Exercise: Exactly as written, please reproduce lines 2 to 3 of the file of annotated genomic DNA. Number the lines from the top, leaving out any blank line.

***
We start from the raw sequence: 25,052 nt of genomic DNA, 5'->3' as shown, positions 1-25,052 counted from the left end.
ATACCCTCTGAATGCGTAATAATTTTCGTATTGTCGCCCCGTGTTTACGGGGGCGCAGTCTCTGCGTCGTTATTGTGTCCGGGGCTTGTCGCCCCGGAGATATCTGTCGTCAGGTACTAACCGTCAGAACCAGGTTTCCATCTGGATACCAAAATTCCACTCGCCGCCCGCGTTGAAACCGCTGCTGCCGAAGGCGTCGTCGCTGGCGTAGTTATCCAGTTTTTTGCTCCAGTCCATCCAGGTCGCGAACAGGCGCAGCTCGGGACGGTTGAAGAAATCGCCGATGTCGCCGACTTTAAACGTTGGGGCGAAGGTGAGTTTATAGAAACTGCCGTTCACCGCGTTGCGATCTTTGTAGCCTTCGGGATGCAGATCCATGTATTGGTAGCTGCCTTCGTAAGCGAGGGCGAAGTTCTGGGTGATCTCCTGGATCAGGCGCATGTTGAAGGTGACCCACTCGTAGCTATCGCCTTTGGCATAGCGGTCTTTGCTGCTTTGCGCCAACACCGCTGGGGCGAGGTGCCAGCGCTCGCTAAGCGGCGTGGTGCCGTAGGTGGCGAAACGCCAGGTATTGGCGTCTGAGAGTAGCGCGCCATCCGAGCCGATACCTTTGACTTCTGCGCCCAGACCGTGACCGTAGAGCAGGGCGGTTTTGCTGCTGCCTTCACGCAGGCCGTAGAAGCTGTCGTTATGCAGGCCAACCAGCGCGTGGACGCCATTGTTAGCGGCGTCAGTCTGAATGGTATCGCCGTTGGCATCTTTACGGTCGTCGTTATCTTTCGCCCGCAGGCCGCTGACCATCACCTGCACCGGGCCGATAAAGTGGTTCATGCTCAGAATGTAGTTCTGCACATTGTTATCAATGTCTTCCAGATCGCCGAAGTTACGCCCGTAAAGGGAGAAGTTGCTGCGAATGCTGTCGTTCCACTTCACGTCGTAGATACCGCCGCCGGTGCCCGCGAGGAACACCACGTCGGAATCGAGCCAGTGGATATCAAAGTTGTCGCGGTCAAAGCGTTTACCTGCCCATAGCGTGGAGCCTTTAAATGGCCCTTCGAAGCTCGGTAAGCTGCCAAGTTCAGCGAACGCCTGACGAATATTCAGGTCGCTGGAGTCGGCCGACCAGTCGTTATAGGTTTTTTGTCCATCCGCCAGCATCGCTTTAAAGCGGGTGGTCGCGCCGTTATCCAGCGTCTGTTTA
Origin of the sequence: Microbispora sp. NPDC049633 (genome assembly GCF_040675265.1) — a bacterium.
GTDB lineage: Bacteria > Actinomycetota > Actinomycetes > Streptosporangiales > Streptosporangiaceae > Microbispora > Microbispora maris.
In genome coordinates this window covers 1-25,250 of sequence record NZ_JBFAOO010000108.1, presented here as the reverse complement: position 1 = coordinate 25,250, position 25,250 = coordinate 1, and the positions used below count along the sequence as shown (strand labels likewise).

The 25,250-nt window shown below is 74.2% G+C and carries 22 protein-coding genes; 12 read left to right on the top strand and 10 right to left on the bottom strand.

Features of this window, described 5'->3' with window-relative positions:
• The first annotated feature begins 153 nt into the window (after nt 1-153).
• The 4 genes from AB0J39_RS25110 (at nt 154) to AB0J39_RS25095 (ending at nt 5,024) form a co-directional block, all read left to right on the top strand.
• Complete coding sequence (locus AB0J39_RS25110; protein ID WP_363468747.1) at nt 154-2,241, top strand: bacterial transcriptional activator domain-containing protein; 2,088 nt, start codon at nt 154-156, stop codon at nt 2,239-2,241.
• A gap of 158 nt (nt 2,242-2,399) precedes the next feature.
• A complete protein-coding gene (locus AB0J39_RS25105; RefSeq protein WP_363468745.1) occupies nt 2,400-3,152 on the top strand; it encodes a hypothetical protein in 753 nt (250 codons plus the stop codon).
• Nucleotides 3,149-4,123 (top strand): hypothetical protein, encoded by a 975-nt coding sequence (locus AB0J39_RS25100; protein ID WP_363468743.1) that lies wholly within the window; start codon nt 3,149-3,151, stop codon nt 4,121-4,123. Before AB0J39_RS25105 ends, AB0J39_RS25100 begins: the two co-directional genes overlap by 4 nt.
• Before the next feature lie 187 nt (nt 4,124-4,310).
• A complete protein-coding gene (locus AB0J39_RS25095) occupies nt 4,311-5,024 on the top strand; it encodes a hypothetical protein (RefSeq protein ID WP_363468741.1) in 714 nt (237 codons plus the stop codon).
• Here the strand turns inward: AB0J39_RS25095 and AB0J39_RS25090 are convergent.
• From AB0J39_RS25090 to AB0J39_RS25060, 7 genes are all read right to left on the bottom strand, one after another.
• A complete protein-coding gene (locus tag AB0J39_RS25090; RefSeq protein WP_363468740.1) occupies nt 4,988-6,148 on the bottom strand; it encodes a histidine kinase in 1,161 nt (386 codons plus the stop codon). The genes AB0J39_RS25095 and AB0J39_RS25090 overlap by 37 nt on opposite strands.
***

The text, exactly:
ATACCCTCTGAATGCGTAATAATTTTCGTATTGTCGCCCCGTGTTTACGGGGGCGCAGTCTCTGCGTCGTTATTGTGTCCGGGGCTTGTCGCCCCGGAGATATCTGTCGTCAGGTACTAACCGTCAGAACCAGGTTTCCATCTGGATACCAAAATTCCACTCGCCGCCCGCGTTGAAACCGCTGCTGCCGAAGGCGTCGTCGCTGGCGTAGTTATCCAGTTTTTTGCTCCAGTCCATCCAGGTCGCGAACAGGCGCAGCTCGGGACGGTTGAAGAAATCGCCGATGTCGCCGACTTTAAACGTTGGGGCGAAGGTGAGTTTATAGAAACTGCCGTTCACCGCGTTGCGATCTTTGTAGCCTTCGGGATGCAGATCCATGTATTGGTAGCTGCCTTCGTAAGCGAGGGCGAAGTTCTGGGTGATCTCCTGGATCAGGCGCATGTTGAAGGTGACCCACTCGTAGCTATCGCCTTTGGCATAGCGGTCTTTGCTGCTTTGCGCCAACACCGCTGGGGCGAGGTGCCAGCGCTCGCTAAGCGGCGTGGTGCCGTAGGTGGCGAAACGCCAGGTATTGGCGTCTGAGAGTAGCGCGCCATCCGAGCCGATACCTTTGACTTCTGCGCCCAGACCGTGACCGTAGAGCAGGGCGGTTTTGCTGCTGCCTTCACGCAGGCCGTAGAAGCTGTCGTTATGCAGGCCAACCAGCGCGTGGACGCCATTGTTAGCGGCGTCAGTCTGAATGGTATCGCCGTTGGCATCTTTACGGTCGTCGTTATCTTTCGCCCGCAGGCCGCTGACCATCACCTGCACCGGGCCGATAAAGTGGTTCATGCTCAGAATGTAGTTCTGCACATTGTTATCAATGTCTTCCAGATCGCCGAAGTTACGCCCGTAAAGGGAGAAGTTGCTGCGAATGCTGTCGTTCCACTTCACGTCGTAGATACCGCCGCCGGTGCCCGCGAGGAACACCACGTCGGAATCGAGCCAGTGGATATCAAAGTTGTCGCGGTCAAAGCGTTTACCTGCCCATAGCGTGGAGCCTTTAAATGGCCCTTCGAAGCTCGGTAAGCTGCCAAGTTCAGCGAACGCCTGACGAATATTCAGGTCGCTGGAGTCGGCCGACCAGTCGTTATAGGTTTTTTGTCCATCCGCCAGCATCGCTTTAAAGCGGGTGGTCGCGCCGTTATCCAGCGTCTGTTTA
Origin of the sequence: Microbispora sp. NPDC049633 (genome assembly GCF_040675265.1) — a bacterium.